Wednesday, September 30, 2009

New Heineken USA Chief; new strategy?

I get a lot of press releases and see a lot of stories about new people in positions at a variety of booze businesses, and most of them... eh, so what? This one was an exception, and not because it's a major company unit -- Heineken USA -- but because of the way the people formerly in the position were willing to say why they left, rather than simply "to pursue other opportunities." Check it out, then go back and re-read my post about imported beer. This is from the Wall Street Journal. (I've cut a bit from the piece; this is just the nuggets.)
Dutch beer giant Heineken NV tapped company insider Dolf van den Brink as the third chief executive in about three years to run its struggling U.S. division. Mr. van Den Brink, currently commercial director and deputy general manager for Heineken's operating company in the Democratic Republic of Congo, will become president and CEO of Heineken USA effective Thursday. He succeeds Don Blaustein, who resigned in August, citing differences with the company's management in Amsterdam about how to run the unit.
Mr. van Den Brink will try to revive U.S. sales of the company's flagship beer, Heineken, which have dropped sharply amid the weak economy, ineffective marketing campaigns and tough competition from rival imports and domestic brews. Mr. van Den Brink faces a tall order. In April, Heineken said its beer volume fell 16% in the Americas on an organic basis, which strips out results from recently acquired brands, in the first three months of 2009. Heineken USA accounts for about 4% of the U.S. beer market in terms of volume.
Mr. Blaustein's predecessor, Andy Thomas, also resigned because he disagreed with Heineken's top executives over strategy.
They tap the deputy from the Congo to run the U.S.? Wow.

I would love to know what the different outlooks on strategy are. Here's a suggestion on a US strategy: figure out what you're selling, then get Heineken ads that are as good as the "World's Most Interesting Man" Dos Equis ads are (which are actually working, by the way: Dos Equis is doing well). I like John Turturro, but good God..."No destination is the destination of the undestinated... This is not a beer. This is a compass."



What the hell is that shit? If you don't even know what your beer is -- here's a hint; it ain't a compass, you buy them at REI -- what are we supposed to get out of it? What's the most interesting man in the world say? "I don't always drink beer, but when I do, I prefer Dos Equis." Notice: he drinks beer, not a compass, and he admits that there are other drinks, and that he doesn't always drink Dos Equis. I think that's the best part of the commercial.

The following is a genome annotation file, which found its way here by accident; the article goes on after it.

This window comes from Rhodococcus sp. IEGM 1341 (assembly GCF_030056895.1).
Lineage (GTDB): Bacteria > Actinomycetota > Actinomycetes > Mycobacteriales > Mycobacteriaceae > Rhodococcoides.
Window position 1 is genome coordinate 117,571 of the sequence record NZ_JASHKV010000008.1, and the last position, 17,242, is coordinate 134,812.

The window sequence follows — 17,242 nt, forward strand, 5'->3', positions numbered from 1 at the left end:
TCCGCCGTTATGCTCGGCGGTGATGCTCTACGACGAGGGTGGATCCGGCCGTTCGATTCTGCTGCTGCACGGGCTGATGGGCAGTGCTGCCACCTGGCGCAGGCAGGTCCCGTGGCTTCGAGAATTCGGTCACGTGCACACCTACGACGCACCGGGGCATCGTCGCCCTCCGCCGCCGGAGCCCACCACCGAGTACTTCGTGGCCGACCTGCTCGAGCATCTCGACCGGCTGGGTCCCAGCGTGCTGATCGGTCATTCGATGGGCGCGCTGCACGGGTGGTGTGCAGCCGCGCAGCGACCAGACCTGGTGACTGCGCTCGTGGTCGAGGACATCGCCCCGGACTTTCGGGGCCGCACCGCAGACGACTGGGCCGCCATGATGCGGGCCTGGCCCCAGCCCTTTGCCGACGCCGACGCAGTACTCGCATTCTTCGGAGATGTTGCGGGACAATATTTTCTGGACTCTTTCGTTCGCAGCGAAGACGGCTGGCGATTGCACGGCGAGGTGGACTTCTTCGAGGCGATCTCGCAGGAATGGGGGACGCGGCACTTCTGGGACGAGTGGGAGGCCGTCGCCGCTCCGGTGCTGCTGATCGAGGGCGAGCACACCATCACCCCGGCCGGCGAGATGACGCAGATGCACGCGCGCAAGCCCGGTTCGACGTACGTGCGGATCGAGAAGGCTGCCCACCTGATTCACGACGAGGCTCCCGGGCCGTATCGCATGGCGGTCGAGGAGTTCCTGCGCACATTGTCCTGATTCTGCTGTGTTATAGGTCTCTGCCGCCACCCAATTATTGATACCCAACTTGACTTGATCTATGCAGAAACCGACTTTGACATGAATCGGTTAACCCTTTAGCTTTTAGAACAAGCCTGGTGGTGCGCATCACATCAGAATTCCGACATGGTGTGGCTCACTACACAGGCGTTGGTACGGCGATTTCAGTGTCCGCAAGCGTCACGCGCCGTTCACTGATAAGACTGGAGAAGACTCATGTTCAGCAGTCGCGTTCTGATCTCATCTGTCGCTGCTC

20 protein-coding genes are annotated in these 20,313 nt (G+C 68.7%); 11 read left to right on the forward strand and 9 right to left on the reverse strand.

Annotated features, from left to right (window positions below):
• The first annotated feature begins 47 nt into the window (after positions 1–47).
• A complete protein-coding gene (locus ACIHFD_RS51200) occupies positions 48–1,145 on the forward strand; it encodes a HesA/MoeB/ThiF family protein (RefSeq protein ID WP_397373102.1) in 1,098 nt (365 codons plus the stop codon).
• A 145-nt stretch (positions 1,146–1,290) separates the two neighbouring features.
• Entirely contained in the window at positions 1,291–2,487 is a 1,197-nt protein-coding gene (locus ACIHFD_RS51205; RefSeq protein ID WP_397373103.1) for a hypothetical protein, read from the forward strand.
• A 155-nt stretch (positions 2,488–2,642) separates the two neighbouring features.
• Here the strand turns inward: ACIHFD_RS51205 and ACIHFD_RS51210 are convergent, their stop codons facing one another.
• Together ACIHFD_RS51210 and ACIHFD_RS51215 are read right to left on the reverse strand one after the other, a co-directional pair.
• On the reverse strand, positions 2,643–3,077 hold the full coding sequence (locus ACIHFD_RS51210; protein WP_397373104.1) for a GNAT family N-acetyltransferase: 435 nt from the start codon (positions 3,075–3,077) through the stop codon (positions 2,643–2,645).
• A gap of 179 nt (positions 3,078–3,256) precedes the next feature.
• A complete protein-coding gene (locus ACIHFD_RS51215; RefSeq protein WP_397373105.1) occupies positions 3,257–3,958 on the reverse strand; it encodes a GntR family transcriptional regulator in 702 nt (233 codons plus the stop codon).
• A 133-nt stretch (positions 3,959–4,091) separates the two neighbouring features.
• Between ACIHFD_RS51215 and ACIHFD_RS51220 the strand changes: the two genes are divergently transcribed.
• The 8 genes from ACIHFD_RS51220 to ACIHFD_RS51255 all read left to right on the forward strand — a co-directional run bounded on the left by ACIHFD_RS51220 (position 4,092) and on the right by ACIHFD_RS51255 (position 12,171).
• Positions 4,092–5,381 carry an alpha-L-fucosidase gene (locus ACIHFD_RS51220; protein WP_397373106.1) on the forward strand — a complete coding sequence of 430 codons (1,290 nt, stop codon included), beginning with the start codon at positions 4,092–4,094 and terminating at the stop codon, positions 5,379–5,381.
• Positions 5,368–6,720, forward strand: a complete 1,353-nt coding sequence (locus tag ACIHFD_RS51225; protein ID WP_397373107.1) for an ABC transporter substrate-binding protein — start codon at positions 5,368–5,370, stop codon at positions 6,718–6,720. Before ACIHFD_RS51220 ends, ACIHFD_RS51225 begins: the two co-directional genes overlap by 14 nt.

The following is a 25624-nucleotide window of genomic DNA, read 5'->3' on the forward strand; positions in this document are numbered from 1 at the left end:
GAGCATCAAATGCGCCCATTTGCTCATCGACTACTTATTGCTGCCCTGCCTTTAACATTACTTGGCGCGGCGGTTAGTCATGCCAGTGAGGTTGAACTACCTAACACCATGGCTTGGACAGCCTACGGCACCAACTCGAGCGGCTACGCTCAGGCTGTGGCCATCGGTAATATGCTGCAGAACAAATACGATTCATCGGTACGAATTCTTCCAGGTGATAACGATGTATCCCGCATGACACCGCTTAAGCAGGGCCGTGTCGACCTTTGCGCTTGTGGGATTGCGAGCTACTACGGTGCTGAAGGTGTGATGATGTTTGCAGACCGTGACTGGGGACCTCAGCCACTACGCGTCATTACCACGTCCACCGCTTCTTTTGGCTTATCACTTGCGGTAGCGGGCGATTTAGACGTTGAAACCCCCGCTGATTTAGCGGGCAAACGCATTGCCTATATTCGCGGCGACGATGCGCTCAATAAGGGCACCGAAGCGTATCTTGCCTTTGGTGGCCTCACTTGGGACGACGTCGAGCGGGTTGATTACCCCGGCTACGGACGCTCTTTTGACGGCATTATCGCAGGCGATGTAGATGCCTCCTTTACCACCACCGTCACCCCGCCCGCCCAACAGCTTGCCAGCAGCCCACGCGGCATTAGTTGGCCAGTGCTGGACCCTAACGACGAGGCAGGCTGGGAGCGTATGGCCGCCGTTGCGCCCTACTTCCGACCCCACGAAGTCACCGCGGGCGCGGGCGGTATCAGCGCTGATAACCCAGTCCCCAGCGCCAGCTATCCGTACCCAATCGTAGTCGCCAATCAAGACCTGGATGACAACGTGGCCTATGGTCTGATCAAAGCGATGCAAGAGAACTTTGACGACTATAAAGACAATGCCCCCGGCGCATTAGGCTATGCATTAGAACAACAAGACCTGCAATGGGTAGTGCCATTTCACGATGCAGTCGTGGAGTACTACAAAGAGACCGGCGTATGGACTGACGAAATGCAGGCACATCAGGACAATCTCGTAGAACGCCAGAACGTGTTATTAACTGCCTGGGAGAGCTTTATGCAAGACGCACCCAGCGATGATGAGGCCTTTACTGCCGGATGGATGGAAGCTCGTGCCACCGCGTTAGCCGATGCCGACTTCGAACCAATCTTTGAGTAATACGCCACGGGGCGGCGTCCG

I'd also point out to craft beer fellow travelers that even after losing that volume, Heineken USA, by itself, does the same volume as all craft beers put together. Food for thought, mobsters.

20 comments:

jp said...

I bet Heineken volumes in Africa are nothing to sneeze at. If that guy did a good job there why not send him to the states to sort it out? I really dug their mini keg add campaign I thought it was great. Agree with that compass bit though very odd.

Chuck Cowdery said...

I wonder what the strategy is that keeps forcing their U.S. managers to quit.

jp said...

Lew, Heiniken 2008 revs Africa and Middle east EUR1.76bn, 08 Americas (north and south america) EUR1.566bn Africa was up 22% (not sure if it was like for like) while the Americas were down 10% seems to me if this guy was the star of that region prolly is a good bet to turn it around

Brad said...

I think what Heineken was trying to say is, "this is not a beer. It is electromagnetic radiation existing within the visible spectrum arranged and transmitted in such a fashion as to create the image of a beer bottle in your visual cortex."

You know, René Magritte style.

jp said...

http://adage.com/article?article_id=139333

Russ said...

I actually like that Heineken commercial, but then again I'm approaching it from an entertainment perspective rather than a "do I want to buy this beer?" perspective, and what I find entertaining is precisely the fact that it makes no sense. It would be hilarious in a Coen Brothers movie, but as a commercial I agree it's not terribly effective.

Lew Bryson said...

Mebbe it's cuz he's Dutch? The Ad Age piece you link to (thanks for that) seems to think so. And those numbers make it clear that Africa is a big market for Heineken. Still...as they said, big diff between marketing beer in Africa and in America. We'll see.